Fantasy · series · YA

Daughter of the Pirate King by Tricia Levenseller

thepiratekingEveryone knows that women aboard pirate ships are unlucky. When I first saw Daughter of the Pirate King by Tricia Levenseller I assumed, erroneously, that the daughter from the title would be another left-behind maiden yearning to travel the sea with her father. I could not have been more wrong.

Seventeen year old Alosa has been raised by her father aboard his ship. She is deadly, demanding, strong, and smart. She has her own ship, a crew of mostly women to which she is deeply dedicated. But, when ordered by the Pirate King to locate a piece of a legendary map she doesn’t balk in getting herself captured aboard a rival’s ship. The only thing between Alosa and successfully completing her mission is Riden, the clever and attractive first mate aboard the infiltrated vessel.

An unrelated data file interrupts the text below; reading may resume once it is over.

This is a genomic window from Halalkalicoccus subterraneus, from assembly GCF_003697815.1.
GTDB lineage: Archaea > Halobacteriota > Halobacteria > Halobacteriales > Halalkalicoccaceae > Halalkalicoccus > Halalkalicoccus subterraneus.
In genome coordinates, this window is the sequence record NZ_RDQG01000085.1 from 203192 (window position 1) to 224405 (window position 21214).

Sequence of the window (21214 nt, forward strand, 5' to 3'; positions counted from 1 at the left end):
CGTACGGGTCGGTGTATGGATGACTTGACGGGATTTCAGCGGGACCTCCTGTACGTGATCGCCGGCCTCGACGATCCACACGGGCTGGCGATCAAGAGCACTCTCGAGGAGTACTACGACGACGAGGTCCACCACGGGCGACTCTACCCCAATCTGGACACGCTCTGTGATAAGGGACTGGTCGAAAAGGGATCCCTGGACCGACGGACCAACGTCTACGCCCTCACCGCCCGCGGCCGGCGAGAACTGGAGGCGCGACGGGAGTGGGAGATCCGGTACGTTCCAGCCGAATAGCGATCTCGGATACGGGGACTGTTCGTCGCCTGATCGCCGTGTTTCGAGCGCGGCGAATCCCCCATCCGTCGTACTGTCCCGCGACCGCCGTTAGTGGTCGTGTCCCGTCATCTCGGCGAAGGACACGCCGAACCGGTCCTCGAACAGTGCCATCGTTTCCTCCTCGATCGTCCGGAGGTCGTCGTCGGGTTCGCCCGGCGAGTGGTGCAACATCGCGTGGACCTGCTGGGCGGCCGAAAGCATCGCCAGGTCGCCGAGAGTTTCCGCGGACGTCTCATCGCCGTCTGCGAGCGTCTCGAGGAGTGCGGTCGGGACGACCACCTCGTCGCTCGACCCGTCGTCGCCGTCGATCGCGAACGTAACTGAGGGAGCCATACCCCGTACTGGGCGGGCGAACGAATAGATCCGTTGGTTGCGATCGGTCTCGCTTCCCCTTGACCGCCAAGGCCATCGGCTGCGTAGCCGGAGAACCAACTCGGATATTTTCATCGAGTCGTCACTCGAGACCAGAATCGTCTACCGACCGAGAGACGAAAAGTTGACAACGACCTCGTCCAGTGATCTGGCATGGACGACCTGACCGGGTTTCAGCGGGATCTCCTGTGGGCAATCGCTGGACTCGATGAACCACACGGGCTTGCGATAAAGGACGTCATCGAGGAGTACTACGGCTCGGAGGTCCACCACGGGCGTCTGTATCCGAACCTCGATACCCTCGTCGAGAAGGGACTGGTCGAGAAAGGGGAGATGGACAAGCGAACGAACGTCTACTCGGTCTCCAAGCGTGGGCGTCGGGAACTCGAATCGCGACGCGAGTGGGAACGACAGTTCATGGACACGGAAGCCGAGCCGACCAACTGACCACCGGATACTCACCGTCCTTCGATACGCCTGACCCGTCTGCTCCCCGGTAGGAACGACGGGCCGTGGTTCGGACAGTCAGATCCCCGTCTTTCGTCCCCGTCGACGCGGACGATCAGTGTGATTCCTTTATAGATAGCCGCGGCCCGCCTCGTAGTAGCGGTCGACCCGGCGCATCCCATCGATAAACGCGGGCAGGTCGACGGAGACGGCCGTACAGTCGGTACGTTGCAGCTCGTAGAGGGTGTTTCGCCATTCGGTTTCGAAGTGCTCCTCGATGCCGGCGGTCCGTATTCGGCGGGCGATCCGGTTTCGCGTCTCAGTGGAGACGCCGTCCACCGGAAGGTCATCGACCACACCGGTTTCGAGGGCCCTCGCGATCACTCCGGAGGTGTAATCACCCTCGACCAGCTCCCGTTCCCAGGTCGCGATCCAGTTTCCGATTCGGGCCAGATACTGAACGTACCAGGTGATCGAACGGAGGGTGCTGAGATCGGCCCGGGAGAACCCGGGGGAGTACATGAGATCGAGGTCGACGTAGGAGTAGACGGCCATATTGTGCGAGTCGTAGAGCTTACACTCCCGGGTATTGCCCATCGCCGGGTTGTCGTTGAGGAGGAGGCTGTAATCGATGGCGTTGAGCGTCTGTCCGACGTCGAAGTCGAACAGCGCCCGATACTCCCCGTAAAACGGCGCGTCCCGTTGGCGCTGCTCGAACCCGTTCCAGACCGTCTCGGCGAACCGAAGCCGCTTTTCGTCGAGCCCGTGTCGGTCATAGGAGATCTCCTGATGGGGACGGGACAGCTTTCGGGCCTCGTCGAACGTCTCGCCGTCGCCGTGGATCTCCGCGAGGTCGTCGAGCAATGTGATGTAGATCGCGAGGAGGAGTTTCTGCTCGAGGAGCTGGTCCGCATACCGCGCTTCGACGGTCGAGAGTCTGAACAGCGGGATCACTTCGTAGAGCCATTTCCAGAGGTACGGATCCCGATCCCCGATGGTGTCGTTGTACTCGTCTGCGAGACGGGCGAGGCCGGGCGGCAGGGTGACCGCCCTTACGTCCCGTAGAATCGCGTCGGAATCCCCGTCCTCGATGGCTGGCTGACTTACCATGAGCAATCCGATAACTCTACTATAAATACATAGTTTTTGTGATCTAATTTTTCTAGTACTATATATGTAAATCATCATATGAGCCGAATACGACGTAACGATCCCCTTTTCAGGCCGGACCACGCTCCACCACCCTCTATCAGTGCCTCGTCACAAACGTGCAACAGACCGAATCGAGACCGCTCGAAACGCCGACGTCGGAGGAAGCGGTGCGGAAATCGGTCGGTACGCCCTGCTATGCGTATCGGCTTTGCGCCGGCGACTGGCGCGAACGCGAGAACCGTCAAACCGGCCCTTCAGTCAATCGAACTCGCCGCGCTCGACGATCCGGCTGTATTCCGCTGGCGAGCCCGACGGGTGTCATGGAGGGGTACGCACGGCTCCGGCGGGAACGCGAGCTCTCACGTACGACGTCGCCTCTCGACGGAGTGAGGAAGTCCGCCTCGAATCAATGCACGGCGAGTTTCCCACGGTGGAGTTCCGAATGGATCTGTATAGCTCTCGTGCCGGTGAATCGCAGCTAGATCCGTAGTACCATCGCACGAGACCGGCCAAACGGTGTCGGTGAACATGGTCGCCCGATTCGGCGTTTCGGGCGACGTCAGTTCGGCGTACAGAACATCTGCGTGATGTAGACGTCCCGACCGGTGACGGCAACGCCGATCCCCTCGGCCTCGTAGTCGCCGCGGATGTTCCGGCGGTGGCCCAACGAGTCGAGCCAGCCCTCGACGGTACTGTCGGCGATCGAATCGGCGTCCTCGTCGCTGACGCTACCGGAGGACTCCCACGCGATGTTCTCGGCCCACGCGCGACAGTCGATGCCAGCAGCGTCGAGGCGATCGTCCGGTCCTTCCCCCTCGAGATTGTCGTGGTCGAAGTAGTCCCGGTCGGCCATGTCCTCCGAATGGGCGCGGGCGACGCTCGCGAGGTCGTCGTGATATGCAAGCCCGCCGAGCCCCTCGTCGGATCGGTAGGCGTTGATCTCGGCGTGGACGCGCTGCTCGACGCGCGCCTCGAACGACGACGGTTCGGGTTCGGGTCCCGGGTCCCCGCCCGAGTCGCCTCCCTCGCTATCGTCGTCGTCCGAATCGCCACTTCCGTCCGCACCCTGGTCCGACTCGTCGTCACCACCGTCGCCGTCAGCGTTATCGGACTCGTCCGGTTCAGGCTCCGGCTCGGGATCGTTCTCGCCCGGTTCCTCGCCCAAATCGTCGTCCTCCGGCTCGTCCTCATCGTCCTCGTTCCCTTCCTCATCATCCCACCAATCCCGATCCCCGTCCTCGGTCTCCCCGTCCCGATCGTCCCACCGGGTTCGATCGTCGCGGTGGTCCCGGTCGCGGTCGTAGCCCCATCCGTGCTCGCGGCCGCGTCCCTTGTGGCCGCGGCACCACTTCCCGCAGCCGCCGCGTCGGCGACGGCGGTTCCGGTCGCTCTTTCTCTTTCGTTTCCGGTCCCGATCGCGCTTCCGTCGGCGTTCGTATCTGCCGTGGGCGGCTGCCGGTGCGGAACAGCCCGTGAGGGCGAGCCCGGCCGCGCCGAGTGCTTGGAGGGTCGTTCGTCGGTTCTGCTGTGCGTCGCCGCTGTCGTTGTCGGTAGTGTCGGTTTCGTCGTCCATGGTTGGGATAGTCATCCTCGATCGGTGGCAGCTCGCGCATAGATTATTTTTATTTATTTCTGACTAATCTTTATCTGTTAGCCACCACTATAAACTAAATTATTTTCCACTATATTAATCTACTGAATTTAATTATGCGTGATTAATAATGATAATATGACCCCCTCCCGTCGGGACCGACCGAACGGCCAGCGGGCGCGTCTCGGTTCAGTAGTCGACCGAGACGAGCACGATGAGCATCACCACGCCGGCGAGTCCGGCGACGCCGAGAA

It took me a few chapters to be truly drawn into this story. The capture is exhilarating but then there is a fairly boring cycle of being fake captured, escaping, and being re-captured that quickly grew stale. Still, like most series books, the action increased dramatically in the second half of the story and the culminating chapters left me excited for the next book.

Most of all, Alosa is a wonderful character. Strong, both physically and mentally, she has been raised by her father to be a weapon. As a Princess and a Pirate she must follow his command but she longs for equal independence. Further complicating her life is the legacy gifted to her by her mother. The real question is whether Riden will be her equal in this journey or just another complication? My hopes are pinned on him letting her continue to kick ass. All I know is that I cannot wait to see more of Alosa’s story.


Tell me, please!

What makes a strong female character real to you?


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